Genome of the liverwort Marchantia polymorpha

The genome sequence of the liverwort Marchantia polymorpha has just been published inĀ Cell. Interest in developing this evolutionarily basal plant as a model system has been increasing in recent years, and we are currently gearing up to see if we are able to successfully transform this plant with Agrobacterium. Figure 1 of the aforementioned Cell paper nicely illustrates where M. polymorpha fits within the basal plants.

Basal lineages

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I heart iGEM…..

In the process of designing improvements to some of the tools under development in the lab, as well as engineering a fix for the Modular Cloning kit Level 2 position 5 end linker debacle, I have been making use of the valuable information housed in the Registry of Standard Biological Parts. This remarkable resource provides a vast array of DNA sequences, many of which have been functionally validated, that can be readily adapted for your specific needs. If you are ever faced with a seemingly intractable problem, take a look in the iGEM inventory and see if your creativity isn’t sparked to devise a novel and creative solution or work-around.

iGEM front

Found a fun little tool…

I recently stumbled across NP-Sticky: Model-Guided Ligation Calculator, a very easy to use tool for calculating the free energy of binding of single strand overhangs of double stranded DNA. Being able to query candidate motifs for unfavorably strong cross-reactivity with non-target overhanging sequences will be useful for engineering a robust solution of the previously identified MoClo Level 2 end linker mediated binary vector self ligation issue.

NP-Sticky

Unexpected results in Golden Gate Level 2 cloning, the update…

In my previous post, I presented information to illustrate an issue that I have observed when using the MoClo system for building binary plasmids containing 5 transcriptional units via Type IIS restriction endonuclease mediated technology (Golden Gate). When I finished composing that post, I was left with a nebulous feeling, because I simply didn’t really have a sense for why this phenomenon was occurring. Things happen for a reason, and I think I have ferreted out the reason for why cloning with position 5 will be fraught with problems. To unequivocally determine if this is a position 5 endlinker specific issue (or if the binary self ligation could be mediated by other endlinkers), I conducted an experiment by conducting Golden Gate reactions containing the RK2 binary with an endlinker, with individual reactions for each of the 5 endlinkers I was testing.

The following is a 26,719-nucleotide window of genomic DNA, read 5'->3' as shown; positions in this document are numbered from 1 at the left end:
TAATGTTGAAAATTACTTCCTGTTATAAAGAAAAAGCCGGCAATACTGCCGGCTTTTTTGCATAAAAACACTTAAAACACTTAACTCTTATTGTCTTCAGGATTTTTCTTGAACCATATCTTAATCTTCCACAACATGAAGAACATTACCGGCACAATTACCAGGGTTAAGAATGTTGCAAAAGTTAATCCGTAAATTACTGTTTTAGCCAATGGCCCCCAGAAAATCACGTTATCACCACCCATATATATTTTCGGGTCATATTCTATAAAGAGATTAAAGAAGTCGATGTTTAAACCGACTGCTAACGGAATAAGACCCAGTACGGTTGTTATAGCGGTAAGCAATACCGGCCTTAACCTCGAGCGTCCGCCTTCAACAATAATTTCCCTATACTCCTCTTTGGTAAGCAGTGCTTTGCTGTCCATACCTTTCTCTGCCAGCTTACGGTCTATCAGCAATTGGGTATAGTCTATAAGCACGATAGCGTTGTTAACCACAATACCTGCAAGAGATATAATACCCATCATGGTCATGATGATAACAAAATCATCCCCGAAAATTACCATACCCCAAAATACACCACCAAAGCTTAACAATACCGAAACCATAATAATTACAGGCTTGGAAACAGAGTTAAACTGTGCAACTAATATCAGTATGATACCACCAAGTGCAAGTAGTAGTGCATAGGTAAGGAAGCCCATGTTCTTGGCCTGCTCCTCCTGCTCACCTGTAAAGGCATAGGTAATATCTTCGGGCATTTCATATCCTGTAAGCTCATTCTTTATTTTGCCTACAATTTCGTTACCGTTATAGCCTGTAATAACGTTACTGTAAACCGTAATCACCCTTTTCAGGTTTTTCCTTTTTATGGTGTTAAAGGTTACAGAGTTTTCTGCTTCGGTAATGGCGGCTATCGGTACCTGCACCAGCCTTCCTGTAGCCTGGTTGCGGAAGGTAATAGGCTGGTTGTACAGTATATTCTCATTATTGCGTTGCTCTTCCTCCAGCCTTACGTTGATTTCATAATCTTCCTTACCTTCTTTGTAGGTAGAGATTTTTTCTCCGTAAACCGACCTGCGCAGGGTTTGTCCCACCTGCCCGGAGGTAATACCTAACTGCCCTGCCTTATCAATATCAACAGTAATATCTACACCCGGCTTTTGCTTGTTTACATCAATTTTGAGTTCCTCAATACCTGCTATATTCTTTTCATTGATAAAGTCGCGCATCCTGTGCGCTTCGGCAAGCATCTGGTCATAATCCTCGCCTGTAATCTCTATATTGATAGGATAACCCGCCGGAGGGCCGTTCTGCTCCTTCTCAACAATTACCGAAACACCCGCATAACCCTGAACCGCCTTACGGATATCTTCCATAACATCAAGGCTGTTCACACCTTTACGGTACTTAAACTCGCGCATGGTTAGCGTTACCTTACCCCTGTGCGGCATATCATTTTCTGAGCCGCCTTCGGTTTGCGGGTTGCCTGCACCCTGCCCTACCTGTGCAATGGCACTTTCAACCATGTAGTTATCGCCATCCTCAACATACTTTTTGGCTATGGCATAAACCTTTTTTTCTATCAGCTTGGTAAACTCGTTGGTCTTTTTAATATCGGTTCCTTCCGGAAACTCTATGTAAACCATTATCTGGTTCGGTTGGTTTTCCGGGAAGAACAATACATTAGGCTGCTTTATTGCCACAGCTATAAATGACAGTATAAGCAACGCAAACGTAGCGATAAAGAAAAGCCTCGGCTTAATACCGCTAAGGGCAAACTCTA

Endlinker test in pAGM4673 FLATII

The results are pretty shocking. There aren’t too many colonies on the plates spread with E. coli transformed with the reactions performed with endlinkers for positions 1 through 4, but the position 5 endlinker clearly displays the issue I have been experiencing. The inset clearly shows how abundant the white colonies are in this reaction, and are currently the bane of my existence for my current project where I am constructing a binary plasmid containing 5 transcriptional units; there is a tremendous amount of background colonies to be screened!

But why is this happening? The reason I conducted the endlinker experiment was because I considered the nucleotide structure of the various endlinkers, relative to the binary plasmid. BpiI digestion produces specific 4 nucleotide 5′ overhangs, which have been agreed upon by the community; an examination of these reveals the problem.

Golden Gate Endlinker Motifs

Position 7 has been omitted for clarity (the letters for position 7 are exactly the same as are found on the canthaxanthin synthesis operon; endlinker 7 is mainly used when accessing the Level 2i-1 of Golden Gate cloning, when one seeks to stack more than 7 transcriptional units into the binary). The problem I have been having likely is due to the fact that the motif for endlinker 5 is “TGTG”, which of all 6 endlinkers has the greatest degree of homology with the left border (LB) proximal BpiI released overhang.

Golden Gate Position 5 issue

This is a perfect match in the 5′ most two nucleotides, and the third nucleotide is the pyrimidine “T”, which is in the same functional class as the letter “C”. A perfect match of two letters, plus a similar base in the third position of the motif means that there is only one letter of the four in the endlinker 5 overhang which is a true mismatch. “TGTG” might not have been the best choice for an endlinker motif, in the context that the LB proximal BpiI site opens a motif that is receptive to “TGCC”. The solution to this problem is something I need to think about; there might be a position 5 dummy fragment that I could utilize in conjunction with the endlinker 6 fragment, but this is an experiment I need to conduct.